We review the Multiple Listing Service (MLS) for homes similar in size, condition, location and age to yours. The MLS system has records of all properties on the market, from all real estate companies and also includes 'Entry Only' listings (FSBO). Combined with our experience of current market conditions along with data relating to the current listings we can assess which homes on the market are relevant to your home. This is important information but a key concept is to understand that the homes that are on the market currently are homes that have NOT sold at that price. To market your home at the same price as other homes that are NOT selling is not the best marketing advice we can give you. There is often a reason that they are still on the market and that is because they are priced too high - days on the market is a good data point to request when reviewing these homes. If a home has not sold in around 3 weeks at a price then we can consider that it is overpriced.

Relevant homes Under Agreement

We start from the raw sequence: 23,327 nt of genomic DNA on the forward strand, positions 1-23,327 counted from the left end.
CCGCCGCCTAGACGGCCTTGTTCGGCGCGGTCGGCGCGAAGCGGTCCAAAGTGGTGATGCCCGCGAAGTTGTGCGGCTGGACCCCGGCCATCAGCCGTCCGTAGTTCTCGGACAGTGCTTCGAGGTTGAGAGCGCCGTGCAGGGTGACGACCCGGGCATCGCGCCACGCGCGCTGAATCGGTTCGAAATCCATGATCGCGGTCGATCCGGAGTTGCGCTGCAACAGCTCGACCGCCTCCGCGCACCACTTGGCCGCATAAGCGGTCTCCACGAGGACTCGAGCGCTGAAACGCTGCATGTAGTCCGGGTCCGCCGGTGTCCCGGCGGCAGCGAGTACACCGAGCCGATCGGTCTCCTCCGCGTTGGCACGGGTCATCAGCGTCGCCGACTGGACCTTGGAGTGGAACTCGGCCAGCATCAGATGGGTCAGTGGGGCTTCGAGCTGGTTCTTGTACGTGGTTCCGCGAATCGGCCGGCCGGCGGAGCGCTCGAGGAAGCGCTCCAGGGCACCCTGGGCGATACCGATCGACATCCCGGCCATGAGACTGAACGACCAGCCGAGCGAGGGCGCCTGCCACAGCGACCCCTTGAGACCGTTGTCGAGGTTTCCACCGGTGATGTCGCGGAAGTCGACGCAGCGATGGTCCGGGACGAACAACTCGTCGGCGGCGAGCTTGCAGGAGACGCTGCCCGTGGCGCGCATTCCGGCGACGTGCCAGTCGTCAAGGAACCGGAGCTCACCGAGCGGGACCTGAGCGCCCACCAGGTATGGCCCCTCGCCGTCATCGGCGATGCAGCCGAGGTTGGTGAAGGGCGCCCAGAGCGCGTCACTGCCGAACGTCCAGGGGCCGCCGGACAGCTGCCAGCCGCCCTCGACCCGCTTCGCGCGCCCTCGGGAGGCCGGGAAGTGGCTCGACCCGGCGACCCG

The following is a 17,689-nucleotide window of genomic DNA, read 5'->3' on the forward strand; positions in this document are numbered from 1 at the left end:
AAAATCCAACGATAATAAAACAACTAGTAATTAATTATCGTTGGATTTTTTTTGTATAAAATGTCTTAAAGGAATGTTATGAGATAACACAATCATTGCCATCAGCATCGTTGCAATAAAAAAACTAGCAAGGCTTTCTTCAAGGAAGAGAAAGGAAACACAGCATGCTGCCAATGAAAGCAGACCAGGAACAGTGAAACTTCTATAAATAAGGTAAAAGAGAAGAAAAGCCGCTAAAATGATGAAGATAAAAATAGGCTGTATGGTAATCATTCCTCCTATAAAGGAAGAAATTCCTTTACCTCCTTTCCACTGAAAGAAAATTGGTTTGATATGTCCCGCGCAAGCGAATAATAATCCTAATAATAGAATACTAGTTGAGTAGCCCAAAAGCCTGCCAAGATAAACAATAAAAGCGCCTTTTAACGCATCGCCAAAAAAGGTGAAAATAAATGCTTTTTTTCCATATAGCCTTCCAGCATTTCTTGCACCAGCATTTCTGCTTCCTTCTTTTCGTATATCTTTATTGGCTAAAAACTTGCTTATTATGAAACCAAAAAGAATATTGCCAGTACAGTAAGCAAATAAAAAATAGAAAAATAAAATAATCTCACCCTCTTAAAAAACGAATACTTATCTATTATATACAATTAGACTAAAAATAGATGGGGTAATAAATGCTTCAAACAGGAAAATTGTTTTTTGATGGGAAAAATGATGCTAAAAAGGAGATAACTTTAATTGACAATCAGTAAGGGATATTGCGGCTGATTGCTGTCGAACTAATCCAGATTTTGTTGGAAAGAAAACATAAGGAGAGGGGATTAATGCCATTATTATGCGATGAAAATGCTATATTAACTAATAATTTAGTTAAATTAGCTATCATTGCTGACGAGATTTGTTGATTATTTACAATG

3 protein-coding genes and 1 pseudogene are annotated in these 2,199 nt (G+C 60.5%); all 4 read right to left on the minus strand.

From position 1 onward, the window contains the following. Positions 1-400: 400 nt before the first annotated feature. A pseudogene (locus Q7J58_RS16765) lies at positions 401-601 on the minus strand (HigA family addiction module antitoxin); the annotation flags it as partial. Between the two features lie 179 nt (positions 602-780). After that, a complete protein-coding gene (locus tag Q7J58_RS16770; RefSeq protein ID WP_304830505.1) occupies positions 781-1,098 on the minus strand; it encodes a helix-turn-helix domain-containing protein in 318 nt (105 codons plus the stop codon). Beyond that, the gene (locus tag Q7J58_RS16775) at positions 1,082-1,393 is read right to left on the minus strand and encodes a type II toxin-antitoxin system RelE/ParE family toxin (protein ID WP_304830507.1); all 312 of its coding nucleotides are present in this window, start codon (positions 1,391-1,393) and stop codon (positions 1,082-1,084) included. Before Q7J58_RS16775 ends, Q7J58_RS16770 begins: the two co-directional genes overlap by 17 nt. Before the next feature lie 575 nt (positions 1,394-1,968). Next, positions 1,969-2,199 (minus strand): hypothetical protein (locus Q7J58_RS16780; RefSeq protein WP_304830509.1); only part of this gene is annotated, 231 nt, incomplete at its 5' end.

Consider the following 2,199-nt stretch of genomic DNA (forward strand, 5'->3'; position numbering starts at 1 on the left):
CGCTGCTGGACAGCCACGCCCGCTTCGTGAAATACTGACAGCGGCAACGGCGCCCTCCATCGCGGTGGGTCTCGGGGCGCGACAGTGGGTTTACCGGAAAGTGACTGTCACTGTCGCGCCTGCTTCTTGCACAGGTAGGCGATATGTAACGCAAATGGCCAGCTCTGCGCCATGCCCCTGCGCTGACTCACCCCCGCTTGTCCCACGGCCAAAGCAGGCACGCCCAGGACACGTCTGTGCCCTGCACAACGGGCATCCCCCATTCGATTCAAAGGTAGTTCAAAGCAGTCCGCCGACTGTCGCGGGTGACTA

We also review the MLS system to identify relevant homes to your home that have gone under agreement in the recent past. This gives us an idea of what is selling although we don't know the price that these homes have sold for until they close. Often we are able to estimate whether they will have sold close to asking price or whether there has potentially been some negotiation in the purchase price based on the days on the market at the final listing price. For example if a home has been on the market for 5 days when it went under agreement you can generally assume that the price it sold for is either close to list price or even above list price. On the other hand, if a home has been on the market for 50 days at its listing price and then goes under agreement it is a fairly safe bet that there has been some negotiation of price and the resultant final price will be lower than the asking price